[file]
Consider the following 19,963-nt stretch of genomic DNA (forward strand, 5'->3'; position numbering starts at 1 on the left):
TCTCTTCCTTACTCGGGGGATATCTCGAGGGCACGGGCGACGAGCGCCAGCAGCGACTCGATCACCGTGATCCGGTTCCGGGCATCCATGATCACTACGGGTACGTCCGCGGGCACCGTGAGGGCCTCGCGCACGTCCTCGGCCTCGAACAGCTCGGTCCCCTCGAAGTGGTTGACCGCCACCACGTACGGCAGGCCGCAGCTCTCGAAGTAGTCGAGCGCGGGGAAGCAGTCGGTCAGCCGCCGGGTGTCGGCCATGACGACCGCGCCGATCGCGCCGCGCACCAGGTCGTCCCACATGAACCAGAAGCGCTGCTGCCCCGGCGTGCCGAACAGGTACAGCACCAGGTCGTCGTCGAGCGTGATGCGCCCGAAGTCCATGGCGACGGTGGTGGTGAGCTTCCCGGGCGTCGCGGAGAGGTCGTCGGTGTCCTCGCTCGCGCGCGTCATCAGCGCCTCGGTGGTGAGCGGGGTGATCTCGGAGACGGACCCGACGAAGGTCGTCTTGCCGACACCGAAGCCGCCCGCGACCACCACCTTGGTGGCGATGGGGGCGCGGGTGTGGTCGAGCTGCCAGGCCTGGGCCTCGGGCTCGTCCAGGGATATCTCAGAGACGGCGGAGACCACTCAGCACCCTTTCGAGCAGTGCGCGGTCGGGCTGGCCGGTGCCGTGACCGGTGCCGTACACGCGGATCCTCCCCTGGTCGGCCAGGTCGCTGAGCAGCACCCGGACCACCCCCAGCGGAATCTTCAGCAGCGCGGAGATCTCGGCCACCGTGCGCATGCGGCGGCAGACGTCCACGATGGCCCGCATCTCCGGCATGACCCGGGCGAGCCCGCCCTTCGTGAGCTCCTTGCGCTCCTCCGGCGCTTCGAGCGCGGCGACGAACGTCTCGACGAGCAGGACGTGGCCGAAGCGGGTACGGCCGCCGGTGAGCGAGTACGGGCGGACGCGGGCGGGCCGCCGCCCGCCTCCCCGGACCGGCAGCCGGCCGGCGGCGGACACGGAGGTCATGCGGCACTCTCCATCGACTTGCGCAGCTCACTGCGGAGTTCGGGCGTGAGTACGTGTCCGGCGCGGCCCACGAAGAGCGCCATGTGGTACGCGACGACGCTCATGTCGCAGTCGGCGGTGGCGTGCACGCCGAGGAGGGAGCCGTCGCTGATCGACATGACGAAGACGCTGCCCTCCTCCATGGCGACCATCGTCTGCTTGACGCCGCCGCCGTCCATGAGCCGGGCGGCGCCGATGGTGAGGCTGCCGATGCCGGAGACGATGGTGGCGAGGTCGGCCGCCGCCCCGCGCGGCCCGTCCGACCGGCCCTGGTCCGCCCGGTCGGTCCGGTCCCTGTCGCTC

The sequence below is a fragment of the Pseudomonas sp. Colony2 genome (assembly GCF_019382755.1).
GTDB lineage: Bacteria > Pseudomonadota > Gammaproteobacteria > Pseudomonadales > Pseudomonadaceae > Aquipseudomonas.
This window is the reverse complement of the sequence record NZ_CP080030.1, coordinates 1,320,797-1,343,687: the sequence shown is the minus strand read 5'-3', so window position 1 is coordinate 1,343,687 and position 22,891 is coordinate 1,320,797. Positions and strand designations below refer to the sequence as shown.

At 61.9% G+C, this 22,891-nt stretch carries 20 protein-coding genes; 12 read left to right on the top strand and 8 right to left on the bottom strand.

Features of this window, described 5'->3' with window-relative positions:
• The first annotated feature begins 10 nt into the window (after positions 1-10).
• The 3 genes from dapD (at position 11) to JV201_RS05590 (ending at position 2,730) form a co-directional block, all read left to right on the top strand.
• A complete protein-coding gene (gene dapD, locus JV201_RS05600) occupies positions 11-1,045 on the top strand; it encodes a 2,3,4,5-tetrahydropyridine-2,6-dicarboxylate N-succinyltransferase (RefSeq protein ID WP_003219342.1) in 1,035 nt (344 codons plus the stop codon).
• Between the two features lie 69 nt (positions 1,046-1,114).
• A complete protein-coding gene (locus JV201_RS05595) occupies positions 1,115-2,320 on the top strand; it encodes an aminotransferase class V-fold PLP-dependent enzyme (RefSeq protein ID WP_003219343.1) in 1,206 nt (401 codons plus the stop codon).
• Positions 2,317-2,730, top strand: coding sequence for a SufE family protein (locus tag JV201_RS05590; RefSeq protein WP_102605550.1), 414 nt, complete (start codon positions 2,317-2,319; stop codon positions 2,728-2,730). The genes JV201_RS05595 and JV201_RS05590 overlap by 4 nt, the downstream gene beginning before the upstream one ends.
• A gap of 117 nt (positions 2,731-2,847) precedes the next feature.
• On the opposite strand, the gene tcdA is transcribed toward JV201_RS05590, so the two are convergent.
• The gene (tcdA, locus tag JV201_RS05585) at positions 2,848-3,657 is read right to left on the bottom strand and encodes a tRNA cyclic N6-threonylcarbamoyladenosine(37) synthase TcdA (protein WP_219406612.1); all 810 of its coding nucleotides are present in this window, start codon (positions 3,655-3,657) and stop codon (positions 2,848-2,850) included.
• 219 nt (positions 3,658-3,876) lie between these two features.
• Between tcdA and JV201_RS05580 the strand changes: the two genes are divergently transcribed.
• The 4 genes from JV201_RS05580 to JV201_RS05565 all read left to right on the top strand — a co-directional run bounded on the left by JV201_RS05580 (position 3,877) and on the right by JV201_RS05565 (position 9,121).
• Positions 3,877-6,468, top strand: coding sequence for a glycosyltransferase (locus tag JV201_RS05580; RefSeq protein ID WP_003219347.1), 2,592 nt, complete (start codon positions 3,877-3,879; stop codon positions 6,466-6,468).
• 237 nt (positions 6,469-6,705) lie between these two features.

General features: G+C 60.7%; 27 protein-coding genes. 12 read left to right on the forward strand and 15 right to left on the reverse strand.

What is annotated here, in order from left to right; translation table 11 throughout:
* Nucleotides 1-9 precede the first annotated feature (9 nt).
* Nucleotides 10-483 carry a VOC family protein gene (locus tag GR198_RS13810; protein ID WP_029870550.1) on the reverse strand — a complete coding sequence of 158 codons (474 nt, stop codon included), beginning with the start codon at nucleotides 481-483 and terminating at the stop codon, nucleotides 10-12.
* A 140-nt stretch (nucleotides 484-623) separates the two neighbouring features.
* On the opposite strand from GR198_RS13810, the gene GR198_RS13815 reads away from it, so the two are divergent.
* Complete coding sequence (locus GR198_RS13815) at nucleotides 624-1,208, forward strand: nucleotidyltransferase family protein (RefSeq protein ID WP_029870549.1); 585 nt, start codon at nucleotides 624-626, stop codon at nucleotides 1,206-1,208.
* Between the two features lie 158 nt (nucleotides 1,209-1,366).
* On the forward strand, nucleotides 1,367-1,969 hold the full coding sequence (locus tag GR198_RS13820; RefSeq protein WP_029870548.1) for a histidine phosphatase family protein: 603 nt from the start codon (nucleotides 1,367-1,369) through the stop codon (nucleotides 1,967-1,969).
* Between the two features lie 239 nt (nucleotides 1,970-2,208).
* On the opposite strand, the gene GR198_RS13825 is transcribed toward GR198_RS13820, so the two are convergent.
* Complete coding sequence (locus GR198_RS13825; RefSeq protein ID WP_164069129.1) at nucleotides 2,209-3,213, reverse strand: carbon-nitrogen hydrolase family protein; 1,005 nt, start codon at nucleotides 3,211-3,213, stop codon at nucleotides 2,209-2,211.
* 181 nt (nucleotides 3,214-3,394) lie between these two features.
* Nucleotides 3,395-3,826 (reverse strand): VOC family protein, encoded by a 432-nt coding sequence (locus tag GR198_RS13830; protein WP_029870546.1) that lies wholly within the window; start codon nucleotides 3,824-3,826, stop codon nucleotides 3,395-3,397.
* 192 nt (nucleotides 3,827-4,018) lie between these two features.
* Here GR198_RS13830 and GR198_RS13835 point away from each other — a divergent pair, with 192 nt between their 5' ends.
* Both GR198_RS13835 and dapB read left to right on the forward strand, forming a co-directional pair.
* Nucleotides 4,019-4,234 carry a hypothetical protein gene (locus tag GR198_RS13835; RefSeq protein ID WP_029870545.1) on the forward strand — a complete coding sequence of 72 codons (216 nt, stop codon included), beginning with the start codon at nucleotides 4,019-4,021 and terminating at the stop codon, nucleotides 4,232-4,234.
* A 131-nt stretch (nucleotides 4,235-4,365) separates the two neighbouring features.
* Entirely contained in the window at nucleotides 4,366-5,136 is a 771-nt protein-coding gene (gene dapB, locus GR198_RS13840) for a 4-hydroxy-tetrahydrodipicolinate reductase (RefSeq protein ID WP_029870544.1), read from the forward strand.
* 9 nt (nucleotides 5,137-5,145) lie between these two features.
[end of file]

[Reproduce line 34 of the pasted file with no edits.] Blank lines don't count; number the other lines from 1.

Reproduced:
* 181 nt (nucleotides 3,214-3,394) lie between these two features.